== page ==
What to Expect After Surgery for Breast Cancer
Surgery for breast cancer will have a range of physical implications depending on which type of surgery you have. There are three choices:
- Breast sparing surgery (commonly referred to as a lumpectomy)
- Bilateral mastectomy
Your recovery and outcome will be different for each.
Breast sparing surgery (commonly referred to as a lumpectomy)
As the name lumpectomy suggests, removing the tumor is the focus of this type of surgery. It will be removed, along with surrounding tissue, known as the surgical margin, in an effort to remove all the cancerous cells from the body. This is a good option for younger women still in their childbearing years, those with small tumors, and those who are very concerned about their body image. The tumor will be examined to determine what stage and type of cancer it is. Then you will be able to decide on further treatment.
If the cancer is larger, there is concern about the samples after a lumpectomy, or there is more than one lump in the breast, the breast will be removed completely. In many cases, lymph nodes, that is, nodes which are part of the immune system, might also be removed to determine if they have been affect by the cancer. They will be removed from the chest and perhaps up into the underarm.
A bilateral mastectomy is the removal of both breasts. This is will be done if there is a history of breast cancer in the family and the breasts tend to be ‘lumpy’, or as a preventive measure to ensure no breast cancer ever progresses.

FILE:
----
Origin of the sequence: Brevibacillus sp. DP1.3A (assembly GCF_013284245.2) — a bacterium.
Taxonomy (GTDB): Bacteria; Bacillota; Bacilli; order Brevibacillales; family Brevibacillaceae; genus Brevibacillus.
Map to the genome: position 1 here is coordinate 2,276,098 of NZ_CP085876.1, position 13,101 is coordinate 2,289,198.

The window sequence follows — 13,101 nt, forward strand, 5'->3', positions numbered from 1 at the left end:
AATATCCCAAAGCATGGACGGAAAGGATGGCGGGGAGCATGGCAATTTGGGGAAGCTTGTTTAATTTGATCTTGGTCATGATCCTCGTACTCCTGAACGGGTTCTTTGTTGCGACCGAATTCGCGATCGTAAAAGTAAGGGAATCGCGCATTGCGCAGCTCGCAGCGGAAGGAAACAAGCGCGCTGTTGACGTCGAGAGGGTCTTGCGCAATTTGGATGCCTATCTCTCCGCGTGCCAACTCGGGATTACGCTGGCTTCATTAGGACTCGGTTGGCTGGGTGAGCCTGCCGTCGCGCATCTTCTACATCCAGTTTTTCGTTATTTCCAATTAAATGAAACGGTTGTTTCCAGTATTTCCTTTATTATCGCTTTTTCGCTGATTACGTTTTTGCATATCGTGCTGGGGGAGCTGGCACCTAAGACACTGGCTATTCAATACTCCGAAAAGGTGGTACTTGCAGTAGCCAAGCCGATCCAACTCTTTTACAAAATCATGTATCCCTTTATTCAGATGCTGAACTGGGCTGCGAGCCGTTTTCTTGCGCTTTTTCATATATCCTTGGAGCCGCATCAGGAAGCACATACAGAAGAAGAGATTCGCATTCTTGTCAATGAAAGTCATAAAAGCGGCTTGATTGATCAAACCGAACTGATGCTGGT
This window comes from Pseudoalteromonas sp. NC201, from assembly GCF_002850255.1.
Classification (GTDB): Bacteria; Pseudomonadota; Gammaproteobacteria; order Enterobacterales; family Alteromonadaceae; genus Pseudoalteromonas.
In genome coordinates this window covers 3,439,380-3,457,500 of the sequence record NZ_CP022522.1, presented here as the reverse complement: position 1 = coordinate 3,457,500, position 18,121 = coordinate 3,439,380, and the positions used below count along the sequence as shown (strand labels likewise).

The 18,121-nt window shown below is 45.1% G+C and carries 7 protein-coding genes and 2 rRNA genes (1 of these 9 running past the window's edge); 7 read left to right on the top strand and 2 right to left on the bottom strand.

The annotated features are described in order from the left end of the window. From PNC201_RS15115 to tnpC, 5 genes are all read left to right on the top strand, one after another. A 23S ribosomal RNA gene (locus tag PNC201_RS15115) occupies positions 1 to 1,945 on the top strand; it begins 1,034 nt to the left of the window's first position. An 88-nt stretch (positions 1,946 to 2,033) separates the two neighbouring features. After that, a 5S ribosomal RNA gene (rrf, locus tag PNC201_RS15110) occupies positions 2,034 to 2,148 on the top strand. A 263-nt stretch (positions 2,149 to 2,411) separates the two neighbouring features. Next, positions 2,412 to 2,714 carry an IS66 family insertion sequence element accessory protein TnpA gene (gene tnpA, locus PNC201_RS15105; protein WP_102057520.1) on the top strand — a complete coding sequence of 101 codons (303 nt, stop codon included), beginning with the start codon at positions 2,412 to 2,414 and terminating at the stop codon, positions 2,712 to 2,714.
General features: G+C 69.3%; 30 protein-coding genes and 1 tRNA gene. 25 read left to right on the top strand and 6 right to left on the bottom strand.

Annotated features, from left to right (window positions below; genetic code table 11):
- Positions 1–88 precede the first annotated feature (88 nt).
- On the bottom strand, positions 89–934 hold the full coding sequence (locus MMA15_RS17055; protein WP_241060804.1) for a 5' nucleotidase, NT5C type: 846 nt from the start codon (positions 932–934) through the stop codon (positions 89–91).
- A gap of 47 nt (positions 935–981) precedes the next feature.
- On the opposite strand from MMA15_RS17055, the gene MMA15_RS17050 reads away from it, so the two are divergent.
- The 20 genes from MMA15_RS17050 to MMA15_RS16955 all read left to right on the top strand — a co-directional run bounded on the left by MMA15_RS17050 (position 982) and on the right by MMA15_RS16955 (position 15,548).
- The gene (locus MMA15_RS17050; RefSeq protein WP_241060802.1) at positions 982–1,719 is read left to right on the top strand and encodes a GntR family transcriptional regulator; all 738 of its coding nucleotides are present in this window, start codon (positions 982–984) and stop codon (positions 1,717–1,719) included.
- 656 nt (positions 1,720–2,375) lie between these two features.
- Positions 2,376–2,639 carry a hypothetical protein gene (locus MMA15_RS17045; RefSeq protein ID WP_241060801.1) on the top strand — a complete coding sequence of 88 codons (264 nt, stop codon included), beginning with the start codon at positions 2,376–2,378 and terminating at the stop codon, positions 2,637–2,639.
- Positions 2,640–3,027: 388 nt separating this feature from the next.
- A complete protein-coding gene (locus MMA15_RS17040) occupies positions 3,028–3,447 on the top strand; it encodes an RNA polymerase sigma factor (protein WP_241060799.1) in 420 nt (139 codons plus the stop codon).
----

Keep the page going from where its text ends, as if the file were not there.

Depending on the kind of surgery, you will have varying recovery times. With a lumpectomy, this should be a fairly quick procedure and you should be healed within 2 weeks. You won’t be able to shower or get the incision wet for about a week after and need to follow your doctor’s wound care and physical activity instructions. For example, you will have a drain in your chest for about 1 week after surgery, to collect and remove fluids. You will need to care for it and be on constant lookout for infection.
With a mastectomy, it will take around 3 to 4 weeks to heal. The same rules as above will apply.
You won’t be able to drive for about two weeks after surgery. Gentle rehabilitation exercises will be provided.
If you have had breast reconstruction surgery with the mastectomy, you may be sore in other places where they have obtained the skin to construct the new ‘breast’, which will then be filled with silicone or saline. You will also have to tend to those wound sites as well.
Surgery for breast cancer can be tough to recover from, but it is the first step to being cancer-free.